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COVID-19 Nasal Swab Test Does Not Cause Risk of Infection


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Despite the promise of downloadable courses, teaching for officially recognised qualifications continues to be a classroom-based activity undertaken in the real world. Start-ups have taken the attitude that if they cannot beat the universities and colleges at their own game with new methods of delivery, they should join them in partnerships. As a result, they have been busy getting examining boards to endorse their online courses so that they can count towards a bachelor’s or master’s qualification.
5. The top 300bureaucrats will rally behind Xi’s reforms and these bold new programs, backingthe central government while bringing these ambitions to their provincialgovernments and setting parallel growth goals at home. Detailed plans forreform and accelerated growth will be set, and then promptly executed, ingeographies across China. We expect the tier three and four markets torally again this year, growing faster than tier one and two cities.

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To help control the spread of COVID-19, the Centers for Disease Control and Prevention has recommended getting a COVID-19 test for people who show symptoms of the disease, have come into contact with someone known to have the disease, or are in vulnerable groups. 

The most common form of testing for the novel coronavirus involves the use of a nasopharyngeal, or nasal, swab. The swab reaches deep into the back of a person’s nose and mouth to collect cells and fluids from the upper respiratory system, which can then be checked with diagnostic tests for the presence of the novel coronavirus known as SARS-CoV-2.

The testing procedure involves inserting a 6-inch-long swab into the cavity between the nose and mouth for 15 seconds and rotating it several times. The swabbing is repeated on the other side. The swab is then inserted into a container and sent to a lab for testing.

Dr. Shawn Nasseri, an ear, nose and throat surgeon based in Beverly Hills who has conducted many COVID-19 swab tests, told us in an email that the nasal swab “follows the floor of the nose and goes to where the nose meets the throat, or naso-pharynx.”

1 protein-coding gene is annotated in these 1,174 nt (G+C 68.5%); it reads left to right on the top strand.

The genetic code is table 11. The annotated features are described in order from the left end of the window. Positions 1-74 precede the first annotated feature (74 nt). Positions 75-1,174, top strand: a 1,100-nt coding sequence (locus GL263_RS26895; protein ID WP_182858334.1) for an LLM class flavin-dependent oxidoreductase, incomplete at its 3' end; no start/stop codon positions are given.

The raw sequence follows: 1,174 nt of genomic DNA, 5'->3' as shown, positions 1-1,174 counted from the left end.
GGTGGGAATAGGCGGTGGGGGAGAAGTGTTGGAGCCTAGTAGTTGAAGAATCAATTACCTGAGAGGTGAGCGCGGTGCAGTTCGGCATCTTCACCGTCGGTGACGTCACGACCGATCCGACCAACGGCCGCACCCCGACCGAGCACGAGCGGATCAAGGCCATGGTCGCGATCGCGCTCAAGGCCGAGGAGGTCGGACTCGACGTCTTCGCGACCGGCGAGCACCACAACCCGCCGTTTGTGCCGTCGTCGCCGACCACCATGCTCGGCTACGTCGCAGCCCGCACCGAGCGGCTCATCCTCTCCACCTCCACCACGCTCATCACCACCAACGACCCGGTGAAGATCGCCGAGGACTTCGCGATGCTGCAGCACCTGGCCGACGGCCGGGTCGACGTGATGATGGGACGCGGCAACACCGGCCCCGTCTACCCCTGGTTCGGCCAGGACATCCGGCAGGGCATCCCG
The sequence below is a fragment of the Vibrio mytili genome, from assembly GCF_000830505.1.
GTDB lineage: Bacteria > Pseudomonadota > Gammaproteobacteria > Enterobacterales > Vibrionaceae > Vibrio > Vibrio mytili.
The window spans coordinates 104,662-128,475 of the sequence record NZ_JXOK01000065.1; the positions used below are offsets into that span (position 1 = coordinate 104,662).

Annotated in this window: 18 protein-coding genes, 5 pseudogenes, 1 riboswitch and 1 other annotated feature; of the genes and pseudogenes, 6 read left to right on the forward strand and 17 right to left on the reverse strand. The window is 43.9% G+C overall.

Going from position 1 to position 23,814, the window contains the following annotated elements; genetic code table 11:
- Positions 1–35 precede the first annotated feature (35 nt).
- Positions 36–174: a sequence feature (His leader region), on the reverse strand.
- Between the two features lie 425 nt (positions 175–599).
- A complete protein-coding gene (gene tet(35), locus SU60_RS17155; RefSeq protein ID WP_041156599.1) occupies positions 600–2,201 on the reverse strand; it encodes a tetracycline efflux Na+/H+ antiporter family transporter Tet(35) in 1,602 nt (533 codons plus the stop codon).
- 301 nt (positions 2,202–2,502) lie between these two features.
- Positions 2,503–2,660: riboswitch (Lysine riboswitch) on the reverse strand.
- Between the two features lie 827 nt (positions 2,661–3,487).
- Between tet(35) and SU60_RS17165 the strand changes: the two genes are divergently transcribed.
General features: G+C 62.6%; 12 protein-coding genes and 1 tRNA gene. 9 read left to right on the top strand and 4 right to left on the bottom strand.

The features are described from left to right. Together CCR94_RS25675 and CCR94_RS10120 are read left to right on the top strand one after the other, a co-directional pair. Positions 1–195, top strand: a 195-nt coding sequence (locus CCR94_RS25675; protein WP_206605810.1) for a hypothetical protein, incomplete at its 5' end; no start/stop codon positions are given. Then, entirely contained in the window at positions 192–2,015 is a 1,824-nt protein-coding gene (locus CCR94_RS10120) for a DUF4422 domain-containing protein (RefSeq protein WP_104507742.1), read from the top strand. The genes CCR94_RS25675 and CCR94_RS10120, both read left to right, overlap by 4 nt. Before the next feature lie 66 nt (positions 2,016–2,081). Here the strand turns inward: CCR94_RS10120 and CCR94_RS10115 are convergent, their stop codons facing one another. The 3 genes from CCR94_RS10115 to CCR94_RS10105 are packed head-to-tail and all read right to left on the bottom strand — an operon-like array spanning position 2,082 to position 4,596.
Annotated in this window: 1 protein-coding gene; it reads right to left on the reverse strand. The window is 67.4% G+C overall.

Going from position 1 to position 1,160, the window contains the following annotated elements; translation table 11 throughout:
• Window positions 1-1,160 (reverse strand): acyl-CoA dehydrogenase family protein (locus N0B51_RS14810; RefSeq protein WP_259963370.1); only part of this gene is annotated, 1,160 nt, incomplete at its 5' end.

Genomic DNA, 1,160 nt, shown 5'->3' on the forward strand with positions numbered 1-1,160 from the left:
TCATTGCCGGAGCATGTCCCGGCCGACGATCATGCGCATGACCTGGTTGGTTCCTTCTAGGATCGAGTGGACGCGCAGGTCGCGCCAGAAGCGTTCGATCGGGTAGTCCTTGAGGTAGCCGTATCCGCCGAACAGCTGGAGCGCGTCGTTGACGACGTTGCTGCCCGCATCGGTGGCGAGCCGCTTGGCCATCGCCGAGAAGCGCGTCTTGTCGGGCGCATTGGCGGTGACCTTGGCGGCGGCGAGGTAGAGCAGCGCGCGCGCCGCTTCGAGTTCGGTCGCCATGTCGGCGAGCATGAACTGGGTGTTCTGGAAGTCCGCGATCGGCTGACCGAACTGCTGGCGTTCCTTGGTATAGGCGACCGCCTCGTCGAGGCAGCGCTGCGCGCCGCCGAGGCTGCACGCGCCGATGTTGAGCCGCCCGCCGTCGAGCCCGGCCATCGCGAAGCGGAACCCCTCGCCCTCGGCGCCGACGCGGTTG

Asked if the swab test is safe, Nasseri said, “Absolutely. The biggest risk is discomfort. The rare person — 1 in thousands — passes out from being super sensitive or gets a mild nosebleed. It’s estimated that close to 40 million or more swabs have been performed safely in the U.S. alone.”

But in recent weeks, viral posts on Facebook falsely claim that the nasal swab test can cause serious health issues. One post says, “The stick deep into the nose causes damage to the hamato-encephalic barrier and damages endocrine glands. This test creates an entrance to the brain for every infection.”

The hamato-encephalic barrier, also known as the “blood-brain barrier,” protects the brain from toxins that could be present in the blood.

Dr. Yvonne Maldonado, a professor of epidemiology at the Stanford University School of Medicine, told us in an email that the Facebook claim “is not true.”

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Nasseri said that “it is incredibly implausible, if not impossible, to cross the skull base and blood-brain barrier with a swab unless someone uses a rigid metal instrument and is pointing the metal object 90 degrees in the wrong direction.”

Dr. Morgan Katz, an infectious disease expert at Johns Hopkins University, told the Associated Press that the Facebook posts misunderstand what’s happening when the swab test is performed.

Pan Jiancheng, deputy head of the bureau's China Economic Monitoring and Analysis Center, said the increasing proportion of research and development expenditure to GDP indicates that the driving force of economic growth is transforming to innovation-focus from the traditional factors - exports and investment.
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Editor’s note: FactCheck.org is one of several organizations working with Facebook to debunk misinformation shared on social media. Our previous stories can be found here.

Sources

Centers for Disease Control and Prevention. 北京市核心区首个棚改项目年底入住 90种户型亮相 Accessed Aug 3 2020.

Brueck, Hilary and Samantha Lee. “而如果国王队签位掉出前10的话公牛队又会得到他们的签,所以在不妨碍球队重建的情况下,国王队不仅仅是不能进入季后赛,最好还是在倒数前十的队列中。 Business Insider. 15 Apr 2020. 

Dr. Shawn Nasseri.  Ear, nose and throat surgeon. Email exchange with FactCheck.org. 3 Aug 2020.

Dr. Yvonne Maldonado. Professor of epidemiology, Stanford University School of Medicine. Email exchange with FactCheck.org. 3 Aug 2020.

Fauzia, Miriam. “2月CPI同比上涨2.3%,高于预期的1.8%,为2014年7月以来最大涨幅。1月CPI同比上涨1.8%。 USA Today. 9 July 2020.

Marty, Francisco M., et al. 互联网人才流向说明了什么 New England Journal of Medicine. 28 May 2020.

Swenson, Ali. The best bosses understand the art of delegation. My commenter said something along the lines of, “They’ve fired themselves from their previous job,” meaning that they don’t interfere in the day-to-day and minute-to-minute workflow or processes. In essence, learning to delegate instead of micromanage is about trust。 Associated Press. 7 Jul 2020.

UCDavis Health. 多地拿公积金的钱建保障房 被质疑挪用他人财产 Accessed 3 Aug 2020.

University of Queensland, Australia. “金九银十”来临! 家居建材市场表现仍可期 Accessed Aug 3 2020.

U.S. National Library of Medicine, National Institutes of Health. “The Blood-Brain Barrier.” Accessed Aug. 4, 2020.